But she’s open and honest on how she wrestled with those decisions. And the research is excellent.
Read 11 tweets
4 Dec 20
1/ A thread nobody cares about but . . .

I live in a part of Manhattan, on the top of the Upper West Side, on an avenue called West End Ave.

It's a beautiful long drive all the way down to Midtown. I was looking at old photos (here's one below by @joelmeyerowitz, 1968) Image
2/ What's remarkable in looking at these old photos how much West End hasn't changed in all these years. So much of the city is different (especially in the Upper West Side). But West End Ave is a stretch of about 50 blocks that feels almost unchanged and untouched.
3/ I walk down this avenue daily (it's between Riverside Park and Broadway Ave) and it's remarkable how comforting, especially in this season, to experience a long stretch of NYC that feels the same.
Read 5 tweets
23 Nov 20
Below is a short thread on Evangelicals and the spiritual discipline of detachment. A proposal:
1/ I wonder if Matthew 8 offers some potentials for evangelicals and healing from cultural idolatry.

Jesus demands at least some level of "detachment" to follow him:

"the Son of Man has no where to lay his head"
"let the dead bury the dead"
2/ I'm not saying Christians can't be involved in politics and we ought not to labor for justice with sacrificial involvement.

But somewhere along the way, evangelicals went whole hog into cultural idolatries of power.
Read 9 tweets
17 Nov 20
1/ One big lesson I've learned in the past 10-15 years is that I'm most spiritually vibrant when I feel at home in my theological tradition and travel widely in my reading.
2/ I am within an orthodox, historical Protestant, Reformed tradition. I feel at home here. I share my theological convictions and beliefs here.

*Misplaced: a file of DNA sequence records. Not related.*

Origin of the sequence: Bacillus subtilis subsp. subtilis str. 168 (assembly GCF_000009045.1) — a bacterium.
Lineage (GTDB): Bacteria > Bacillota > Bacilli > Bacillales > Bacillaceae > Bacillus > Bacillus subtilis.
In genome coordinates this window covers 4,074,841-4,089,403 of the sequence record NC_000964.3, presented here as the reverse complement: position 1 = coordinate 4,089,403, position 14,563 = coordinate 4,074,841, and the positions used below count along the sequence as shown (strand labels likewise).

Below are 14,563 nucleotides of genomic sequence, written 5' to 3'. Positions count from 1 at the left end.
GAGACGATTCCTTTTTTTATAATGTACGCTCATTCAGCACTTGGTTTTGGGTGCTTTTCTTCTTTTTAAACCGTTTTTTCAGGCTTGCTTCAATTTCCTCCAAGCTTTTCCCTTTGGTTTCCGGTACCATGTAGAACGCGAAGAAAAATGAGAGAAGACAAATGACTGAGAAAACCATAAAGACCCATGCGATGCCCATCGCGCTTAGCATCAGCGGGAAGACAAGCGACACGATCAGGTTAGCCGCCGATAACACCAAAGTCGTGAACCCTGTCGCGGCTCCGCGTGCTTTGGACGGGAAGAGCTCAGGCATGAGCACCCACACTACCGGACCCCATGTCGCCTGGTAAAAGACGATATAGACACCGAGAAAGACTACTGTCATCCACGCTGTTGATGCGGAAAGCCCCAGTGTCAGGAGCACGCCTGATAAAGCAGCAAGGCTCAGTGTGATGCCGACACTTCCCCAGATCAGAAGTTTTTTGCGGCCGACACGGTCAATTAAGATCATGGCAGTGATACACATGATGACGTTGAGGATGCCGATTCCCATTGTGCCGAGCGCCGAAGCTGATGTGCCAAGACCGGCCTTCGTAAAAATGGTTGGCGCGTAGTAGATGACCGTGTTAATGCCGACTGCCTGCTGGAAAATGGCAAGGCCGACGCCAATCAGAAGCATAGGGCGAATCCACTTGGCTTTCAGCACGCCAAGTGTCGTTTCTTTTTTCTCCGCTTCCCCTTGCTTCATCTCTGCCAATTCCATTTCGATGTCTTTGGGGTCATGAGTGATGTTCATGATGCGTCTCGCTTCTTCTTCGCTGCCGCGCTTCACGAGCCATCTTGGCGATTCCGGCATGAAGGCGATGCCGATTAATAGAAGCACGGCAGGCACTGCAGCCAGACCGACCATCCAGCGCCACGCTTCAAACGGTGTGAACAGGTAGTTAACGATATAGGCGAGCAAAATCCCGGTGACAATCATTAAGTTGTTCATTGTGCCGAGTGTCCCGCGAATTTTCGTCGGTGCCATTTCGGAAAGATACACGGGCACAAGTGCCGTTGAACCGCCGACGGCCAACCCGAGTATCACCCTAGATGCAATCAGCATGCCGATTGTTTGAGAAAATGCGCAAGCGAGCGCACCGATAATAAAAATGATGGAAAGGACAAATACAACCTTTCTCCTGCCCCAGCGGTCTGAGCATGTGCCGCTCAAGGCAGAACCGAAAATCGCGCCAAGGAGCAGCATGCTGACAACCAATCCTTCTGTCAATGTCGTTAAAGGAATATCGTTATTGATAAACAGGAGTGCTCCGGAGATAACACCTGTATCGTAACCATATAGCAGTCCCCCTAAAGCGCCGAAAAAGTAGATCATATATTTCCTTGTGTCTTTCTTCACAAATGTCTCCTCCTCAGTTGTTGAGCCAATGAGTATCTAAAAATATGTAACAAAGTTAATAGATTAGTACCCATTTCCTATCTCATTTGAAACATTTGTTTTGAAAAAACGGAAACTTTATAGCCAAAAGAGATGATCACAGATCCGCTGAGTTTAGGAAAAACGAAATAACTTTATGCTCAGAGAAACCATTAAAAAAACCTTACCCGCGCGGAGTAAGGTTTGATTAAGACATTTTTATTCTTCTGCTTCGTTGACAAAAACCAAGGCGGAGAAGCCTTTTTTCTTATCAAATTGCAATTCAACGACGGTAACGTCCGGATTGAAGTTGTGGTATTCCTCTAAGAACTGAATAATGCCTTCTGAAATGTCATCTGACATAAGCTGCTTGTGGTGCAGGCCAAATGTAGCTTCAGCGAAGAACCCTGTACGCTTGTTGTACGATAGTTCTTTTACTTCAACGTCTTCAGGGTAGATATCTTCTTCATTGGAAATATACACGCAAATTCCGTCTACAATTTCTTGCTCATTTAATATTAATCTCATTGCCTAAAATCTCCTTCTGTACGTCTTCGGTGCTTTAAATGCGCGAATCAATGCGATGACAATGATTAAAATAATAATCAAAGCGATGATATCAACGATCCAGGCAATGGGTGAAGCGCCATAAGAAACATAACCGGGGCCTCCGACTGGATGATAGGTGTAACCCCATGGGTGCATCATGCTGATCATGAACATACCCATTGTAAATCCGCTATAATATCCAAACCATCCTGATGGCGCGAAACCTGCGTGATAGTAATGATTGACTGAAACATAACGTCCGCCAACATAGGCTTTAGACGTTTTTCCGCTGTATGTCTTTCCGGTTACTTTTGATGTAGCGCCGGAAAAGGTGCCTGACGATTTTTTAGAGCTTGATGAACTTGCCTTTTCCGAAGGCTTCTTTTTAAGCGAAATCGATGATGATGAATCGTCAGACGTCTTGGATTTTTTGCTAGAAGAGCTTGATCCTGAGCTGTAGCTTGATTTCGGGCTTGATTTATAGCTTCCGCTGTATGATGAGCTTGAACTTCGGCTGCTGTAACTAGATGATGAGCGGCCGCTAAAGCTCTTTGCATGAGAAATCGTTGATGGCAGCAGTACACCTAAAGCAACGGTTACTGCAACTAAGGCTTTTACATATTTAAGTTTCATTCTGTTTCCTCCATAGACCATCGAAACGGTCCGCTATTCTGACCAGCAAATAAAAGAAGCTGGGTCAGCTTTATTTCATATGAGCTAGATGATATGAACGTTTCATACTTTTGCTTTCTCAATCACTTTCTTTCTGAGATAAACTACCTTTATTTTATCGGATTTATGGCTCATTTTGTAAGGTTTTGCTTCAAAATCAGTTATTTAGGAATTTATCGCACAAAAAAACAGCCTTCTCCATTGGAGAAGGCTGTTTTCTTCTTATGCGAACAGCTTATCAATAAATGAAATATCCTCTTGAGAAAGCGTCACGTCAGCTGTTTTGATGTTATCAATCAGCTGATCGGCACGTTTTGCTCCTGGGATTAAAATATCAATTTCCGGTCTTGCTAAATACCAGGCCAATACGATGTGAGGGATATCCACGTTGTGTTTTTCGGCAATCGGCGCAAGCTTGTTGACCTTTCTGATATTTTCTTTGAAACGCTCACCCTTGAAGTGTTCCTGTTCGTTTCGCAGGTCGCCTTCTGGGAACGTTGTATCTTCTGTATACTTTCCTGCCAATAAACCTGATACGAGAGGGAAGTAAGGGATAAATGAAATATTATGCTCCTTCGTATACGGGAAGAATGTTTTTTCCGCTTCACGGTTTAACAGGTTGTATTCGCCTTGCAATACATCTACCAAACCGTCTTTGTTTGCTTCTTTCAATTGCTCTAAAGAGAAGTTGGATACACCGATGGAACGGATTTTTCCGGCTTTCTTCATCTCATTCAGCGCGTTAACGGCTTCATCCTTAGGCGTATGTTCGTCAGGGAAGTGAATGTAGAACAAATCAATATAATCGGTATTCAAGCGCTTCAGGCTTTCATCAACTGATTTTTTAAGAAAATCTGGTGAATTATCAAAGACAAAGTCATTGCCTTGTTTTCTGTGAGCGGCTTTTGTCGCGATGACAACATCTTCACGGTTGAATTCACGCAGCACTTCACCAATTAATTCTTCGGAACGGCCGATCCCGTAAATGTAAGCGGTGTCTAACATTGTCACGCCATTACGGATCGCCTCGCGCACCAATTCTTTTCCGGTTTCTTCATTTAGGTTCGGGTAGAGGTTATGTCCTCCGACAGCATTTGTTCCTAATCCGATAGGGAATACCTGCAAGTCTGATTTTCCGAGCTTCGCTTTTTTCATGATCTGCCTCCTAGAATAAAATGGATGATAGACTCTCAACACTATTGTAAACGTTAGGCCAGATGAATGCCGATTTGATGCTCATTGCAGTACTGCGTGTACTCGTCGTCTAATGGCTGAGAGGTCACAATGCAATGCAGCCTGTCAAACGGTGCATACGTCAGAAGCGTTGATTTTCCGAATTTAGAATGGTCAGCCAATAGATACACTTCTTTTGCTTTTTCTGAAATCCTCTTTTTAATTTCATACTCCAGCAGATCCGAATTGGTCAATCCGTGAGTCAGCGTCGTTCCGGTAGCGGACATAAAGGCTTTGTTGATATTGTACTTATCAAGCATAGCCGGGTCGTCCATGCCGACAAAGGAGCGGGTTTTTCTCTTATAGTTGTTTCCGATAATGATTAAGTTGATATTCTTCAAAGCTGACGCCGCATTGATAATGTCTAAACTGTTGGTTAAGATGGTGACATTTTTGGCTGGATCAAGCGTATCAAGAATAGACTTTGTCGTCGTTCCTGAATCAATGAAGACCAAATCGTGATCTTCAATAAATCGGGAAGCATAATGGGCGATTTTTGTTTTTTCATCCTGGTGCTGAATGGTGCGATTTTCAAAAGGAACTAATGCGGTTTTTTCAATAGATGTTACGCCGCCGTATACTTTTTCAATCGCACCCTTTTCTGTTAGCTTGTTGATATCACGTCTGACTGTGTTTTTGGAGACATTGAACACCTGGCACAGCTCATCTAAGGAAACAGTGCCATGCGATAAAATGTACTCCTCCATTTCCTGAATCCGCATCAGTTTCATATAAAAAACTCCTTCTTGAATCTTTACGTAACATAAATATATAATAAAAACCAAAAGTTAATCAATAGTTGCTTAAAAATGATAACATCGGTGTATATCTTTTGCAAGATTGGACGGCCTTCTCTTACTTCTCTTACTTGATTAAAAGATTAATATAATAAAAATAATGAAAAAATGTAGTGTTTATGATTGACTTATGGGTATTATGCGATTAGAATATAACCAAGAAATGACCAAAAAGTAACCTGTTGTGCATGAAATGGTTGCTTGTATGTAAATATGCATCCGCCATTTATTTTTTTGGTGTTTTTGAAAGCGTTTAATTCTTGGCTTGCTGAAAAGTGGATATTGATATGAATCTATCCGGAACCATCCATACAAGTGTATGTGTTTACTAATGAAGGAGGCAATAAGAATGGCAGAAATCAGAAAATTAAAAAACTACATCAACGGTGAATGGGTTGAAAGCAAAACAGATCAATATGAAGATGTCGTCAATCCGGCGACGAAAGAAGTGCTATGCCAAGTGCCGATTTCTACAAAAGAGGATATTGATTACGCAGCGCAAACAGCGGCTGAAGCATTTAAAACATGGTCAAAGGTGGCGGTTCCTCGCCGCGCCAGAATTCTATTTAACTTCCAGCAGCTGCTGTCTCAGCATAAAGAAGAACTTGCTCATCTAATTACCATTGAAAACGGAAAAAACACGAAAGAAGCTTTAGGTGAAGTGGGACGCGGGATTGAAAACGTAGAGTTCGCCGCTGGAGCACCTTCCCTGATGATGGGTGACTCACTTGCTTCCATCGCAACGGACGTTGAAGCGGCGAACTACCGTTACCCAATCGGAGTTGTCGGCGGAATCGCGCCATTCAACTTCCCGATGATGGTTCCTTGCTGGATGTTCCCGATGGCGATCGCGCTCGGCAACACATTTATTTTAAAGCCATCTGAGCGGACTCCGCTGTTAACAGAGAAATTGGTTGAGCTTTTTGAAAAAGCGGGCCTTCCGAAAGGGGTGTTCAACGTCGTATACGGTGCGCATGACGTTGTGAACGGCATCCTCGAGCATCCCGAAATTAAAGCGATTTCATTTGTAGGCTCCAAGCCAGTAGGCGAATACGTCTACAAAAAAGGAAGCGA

But I often times feel a commonality with the "sensibilities" of other writers from other traditions. For example:
3/ Henri Nouwen or Ronald Rolheiser, who are Catholic Vatican II types, have a kind of gentle, loving sensitivity to our relationship/identity with Christ that is concerned with consciously feeling comfortable in our skin, that I feel is often lacking in my tradition.
Read 8 tweets
8 Jul 20
Quick reflection on Peter's reconciliation with Jesus in John 21, where Jesus asks Do you love me a 3rd time and Peter responds, "Lord you know everything; you know that I love you.”

He couldn't appeal to his own energy & passion: "When everyone leaves, I will die with you!" 1/
It's important to let Peter give witness to the spiritual bankruptcy of being carried by the power of your convictions, eagerness, and zeal.

At some point, after failure, humiliations, experiencing limitations, weariness, those things won't sustain you. 2/
I find it instructive that after failure/humiliation, he doesn't appeal to his own fervency. He doesn't double down. He appeals to Jesus. "Lord, you know."

Personally, that's an important lesson for a few reasons: 3/
Read 7 tweets